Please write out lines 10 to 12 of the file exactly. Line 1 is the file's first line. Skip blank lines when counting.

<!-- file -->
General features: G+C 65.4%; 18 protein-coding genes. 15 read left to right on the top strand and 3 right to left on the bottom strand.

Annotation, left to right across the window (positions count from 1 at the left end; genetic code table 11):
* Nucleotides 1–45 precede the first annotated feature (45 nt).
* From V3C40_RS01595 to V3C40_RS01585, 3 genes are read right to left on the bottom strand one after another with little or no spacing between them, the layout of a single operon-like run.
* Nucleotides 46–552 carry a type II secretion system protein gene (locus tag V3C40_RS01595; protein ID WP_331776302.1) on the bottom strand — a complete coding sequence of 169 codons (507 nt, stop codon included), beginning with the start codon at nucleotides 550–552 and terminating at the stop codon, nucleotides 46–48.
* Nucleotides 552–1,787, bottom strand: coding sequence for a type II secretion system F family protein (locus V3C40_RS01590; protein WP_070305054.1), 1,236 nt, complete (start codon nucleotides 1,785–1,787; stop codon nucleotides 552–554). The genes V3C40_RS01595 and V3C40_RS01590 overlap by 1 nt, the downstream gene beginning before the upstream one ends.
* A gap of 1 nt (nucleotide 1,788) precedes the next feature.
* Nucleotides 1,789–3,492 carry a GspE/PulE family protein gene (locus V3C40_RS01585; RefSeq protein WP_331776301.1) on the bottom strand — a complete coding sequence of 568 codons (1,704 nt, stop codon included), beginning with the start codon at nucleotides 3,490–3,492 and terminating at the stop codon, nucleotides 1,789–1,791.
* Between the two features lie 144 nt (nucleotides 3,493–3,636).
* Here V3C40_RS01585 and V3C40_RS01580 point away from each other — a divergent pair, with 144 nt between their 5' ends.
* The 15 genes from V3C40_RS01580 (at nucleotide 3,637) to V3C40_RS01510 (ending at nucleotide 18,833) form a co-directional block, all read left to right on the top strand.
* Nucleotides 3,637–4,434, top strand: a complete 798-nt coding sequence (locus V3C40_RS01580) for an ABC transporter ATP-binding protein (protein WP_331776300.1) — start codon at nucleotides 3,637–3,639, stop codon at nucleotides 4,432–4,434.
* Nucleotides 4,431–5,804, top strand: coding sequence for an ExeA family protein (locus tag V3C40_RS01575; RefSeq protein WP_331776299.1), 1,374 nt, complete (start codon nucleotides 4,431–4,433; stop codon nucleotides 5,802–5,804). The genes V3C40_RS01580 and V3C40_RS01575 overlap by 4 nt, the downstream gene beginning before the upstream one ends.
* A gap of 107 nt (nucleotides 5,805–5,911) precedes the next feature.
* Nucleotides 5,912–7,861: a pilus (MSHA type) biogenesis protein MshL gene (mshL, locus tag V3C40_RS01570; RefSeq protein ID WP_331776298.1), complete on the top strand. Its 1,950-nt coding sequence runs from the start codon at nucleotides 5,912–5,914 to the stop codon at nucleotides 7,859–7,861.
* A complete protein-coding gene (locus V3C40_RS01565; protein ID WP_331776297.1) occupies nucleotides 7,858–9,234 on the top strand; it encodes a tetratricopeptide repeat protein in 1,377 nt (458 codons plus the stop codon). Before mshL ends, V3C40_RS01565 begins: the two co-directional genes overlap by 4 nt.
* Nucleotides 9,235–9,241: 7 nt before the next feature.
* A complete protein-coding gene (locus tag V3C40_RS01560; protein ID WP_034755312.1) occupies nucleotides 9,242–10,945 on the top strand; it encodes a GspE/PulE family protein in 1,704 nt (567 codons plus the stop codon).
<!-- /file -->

* Here V3C40_RS01585 and V3C40_RS01580 point away from each other — a divergent pair, with 144 nt between their 5' ends.
* The 15 genes from V3C40_RS01580 (at nucleotide 3,637) to V3C40_RS01510 (ending at nucleotide 18,833) form a co-directional block, all read left to right on the top strand.
* Nucleotides 3,637–4,434, top strand: a complete 798-nt coding sequence (locus V3C40_RS01580) for an ABC transporter ATP-binding protein (protein WP_331776300.1) — start codon at nucleotides 3,637–3,639, stop codon at nucleotides 4,432–4,434.